There was a time when working from home was considered a perk. Today, in the midst of a global pandemic, it has quickly become the norm.
Working from home has afforded companies a way to stay productive while minimizing the risk of employees transmitting COVID-19. However, without proper planning, companies may find themselves exposed to myriad other risks.
I’d like to touch on three common areas of risk for companies with employees operating remotely.
Even when an employee is working off-site, the employer is still liable if an injury occurs on work time. As strange as it may sound, if an employee is walking across her kitchen to get on a Zoom call, trips over her child’s toy and is injured, she will likely be protected under a Worker’s Compensation claim.
A 2006 case, Verizon Pennsylvania Inc. v. Workers Compensation Appeal Board Alston affirmed that employees working from home, even if injured while doing non-work things such as getting a drink of water, are covered.
Use of company equipment
Most employers have clearly defined rules for employee use of company equipment. But what about an employee working remotely? If you have 100 employees working remotely, you’ve got 100 potential security breaches/entry points for hackers and phishers.
No matter how focused an employee is at home, there will be distractions. An employee opens a suspicious email, doesn’t log out of his computer when the doorbell rings, or doesn’t have his Wi-Fi network secured with a password. In each instance, he is potentially exposing the employer to a serious breach.
With Google recently announcing its employees will work remotely through June of 2021 (and others following suit) this issue isn’t going away. Employers must review and update policies, retrain employees and take all necessary steps to protect their information. This article in the National Law Review offers some additional insight into this issue.
Pre COVID-19, employers who resisted offering work from home options cited a concern employees wouldn’t be as productive. Seven months into the pandemic, many companies are finding the exact opposite to be true.
A recent study found remote workers average 1.4 days per month more work than coworkers in the traditional office setting. At 5 o’clock, an office worker may rush for the door. But, if that same employee is on his back deck with a lemonade and a laptop, he is more likely to push through and finish a project, even if it means working extra hours.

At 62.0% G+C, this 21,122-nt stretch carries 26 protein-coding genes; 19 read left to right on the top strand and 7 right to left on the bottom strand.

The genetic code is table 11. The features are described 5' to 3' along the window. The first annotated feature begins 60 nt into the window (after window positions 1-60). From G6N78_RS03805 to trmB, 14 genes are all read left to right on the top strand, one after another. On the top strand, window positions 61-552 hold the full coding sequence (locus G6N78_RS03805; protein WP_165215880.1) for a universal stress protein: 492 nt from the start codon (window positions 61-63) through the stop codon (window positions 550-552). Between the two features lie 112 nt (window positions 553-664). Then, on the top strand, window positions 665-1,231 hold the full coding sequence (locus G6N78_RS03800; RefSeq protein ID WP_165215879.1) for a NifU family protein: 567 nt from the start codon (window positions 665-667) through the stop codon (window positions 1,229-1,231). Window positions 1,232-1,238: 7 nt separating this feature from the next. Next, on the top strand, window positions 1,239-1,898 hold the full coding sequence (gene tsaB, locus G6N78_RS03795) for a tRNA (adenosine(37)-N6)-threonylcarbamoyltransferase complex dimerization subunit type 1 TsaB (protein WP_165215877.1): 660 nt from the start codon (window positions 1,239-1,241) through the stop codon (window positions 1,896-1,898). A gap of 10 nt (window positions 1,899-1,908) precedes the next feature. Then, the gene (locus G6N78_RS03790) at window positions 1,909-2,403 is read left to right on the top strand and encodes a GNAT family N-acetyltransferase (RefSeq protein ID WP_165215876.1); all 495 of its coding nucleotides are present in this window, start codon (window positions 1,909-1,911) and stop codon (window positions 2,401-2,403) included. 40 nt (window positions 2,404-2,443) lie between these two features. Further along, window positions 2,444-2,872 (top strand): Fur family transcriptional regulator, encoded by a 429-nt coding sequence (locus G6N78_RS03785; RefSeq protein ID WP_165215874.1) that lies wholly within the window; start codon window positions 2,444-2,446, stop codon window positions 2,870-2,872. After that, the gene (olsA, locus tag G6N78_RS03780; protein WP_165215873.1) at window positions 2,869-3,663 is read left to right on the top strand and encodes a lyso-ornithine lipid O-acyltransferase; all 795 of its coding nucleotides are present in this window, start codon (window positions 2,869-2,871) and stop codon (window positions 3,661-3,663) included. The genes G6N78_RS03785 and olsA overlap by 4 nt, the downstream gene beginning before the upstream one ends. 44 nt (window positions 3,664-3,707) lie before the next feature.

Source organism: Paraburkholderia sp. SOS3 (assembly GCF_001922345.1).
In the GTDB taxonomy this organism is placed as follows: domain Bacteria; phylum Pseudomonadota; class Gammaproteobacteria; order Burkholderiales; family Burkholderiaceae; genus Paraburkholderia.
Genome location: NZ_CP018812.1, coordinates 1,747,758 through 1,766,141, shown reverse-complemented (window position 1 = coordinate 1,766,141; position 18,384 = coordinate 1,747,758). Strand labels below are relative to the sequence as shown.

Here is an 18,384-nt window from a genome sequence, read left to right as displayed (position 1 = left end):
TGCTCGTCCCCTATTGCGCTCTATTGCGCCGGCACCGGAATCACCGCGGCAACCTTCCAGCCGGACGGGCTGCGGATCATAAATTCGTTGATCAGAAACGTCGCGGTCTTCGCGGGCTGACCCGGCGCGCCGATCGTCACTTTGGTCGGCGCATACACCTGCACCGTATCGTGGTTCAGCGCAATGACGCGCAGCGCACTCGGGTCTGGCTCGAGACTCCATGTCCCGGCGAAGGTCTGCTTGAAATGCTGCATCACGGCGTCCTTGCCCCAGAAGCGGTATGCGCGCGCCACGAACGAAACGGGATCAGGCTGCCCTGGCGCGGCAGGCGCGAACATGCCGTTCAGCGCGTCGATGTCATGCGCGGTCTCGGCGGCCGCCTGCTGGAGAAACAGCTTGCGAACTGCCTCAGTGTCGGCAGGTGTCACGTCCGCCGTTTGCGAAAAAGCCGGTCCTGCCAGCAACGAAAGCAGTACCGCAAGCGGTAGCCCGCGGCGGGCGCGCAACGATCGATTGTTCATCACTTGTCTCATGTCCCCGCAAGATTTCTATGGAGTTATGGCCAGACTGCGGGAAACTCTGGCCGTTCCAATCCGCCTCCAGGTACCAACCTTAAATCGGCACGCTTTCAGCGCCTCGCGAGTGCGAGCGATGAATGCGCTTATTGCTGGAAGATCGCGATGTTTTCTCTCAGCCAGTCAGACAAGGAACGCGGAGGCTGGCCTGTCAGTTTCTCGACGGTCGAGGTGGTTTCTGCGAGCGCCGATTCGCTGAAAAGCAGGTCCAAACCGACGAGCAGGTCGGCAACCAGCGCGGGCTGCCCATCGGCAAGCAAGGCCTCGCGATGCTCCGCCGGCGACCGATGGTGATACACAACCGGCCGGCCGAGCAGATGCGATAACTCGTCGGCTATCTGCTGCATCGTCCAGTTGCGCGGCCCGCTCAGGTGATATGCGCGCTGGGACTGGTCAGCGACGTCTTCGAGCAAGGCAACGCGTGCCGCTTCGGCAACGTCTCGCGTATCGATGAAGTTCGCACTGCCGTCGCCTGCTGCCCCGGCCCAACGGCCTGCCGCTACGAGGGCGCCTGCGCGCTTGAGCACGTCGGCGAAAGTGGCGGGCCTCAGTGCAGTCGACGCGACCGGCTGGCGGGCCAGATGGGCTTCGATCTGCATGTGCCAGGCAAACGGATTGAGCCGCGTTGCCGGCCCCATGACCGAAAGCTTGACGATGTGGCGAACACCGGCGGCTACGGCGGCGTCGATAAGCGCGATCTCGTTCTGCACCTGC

Likewise, an employee who normally leaves the house at 7 am for an hour commute, may instead jump on the computer at 7, adding an extra hour of productivity to the work day.
Where this gets sticky for employers, is in managing non-exempt employees. An employee may clock in and out on a job site. If an employer doesn’t implement a system to track time for remote employees, the company could face issues with those employees making claims for unpaid overtime down the road.
The Federal Fair Labor Standards Act (FLSA) protects employees in this type of instance, and employers found to have violated this act can face stiff consequences.
The bottom line for employers is this: we are operating in largely uncharted waters under the cloud of a global pandemic. There are clear and specific rules employers must follow, but there is also a lot of ambiguity and gray areas to be sorted out.
You are focused on keeping your business operational, your employees employed and your customers satisfied. Don’t get unintentionally tripped up trying to navigate work life in the age of COVID-19 alone.
B. Kevin Burke Jr. is an attorney with Gross Shuman, P.C. He focuses his practice on the litigation of contract disputes, labor and employment issues, intellectual property protection, and trade secret cases. He can be reached at 716.854.4300 ext. 292 or firstname.lastname@example.org.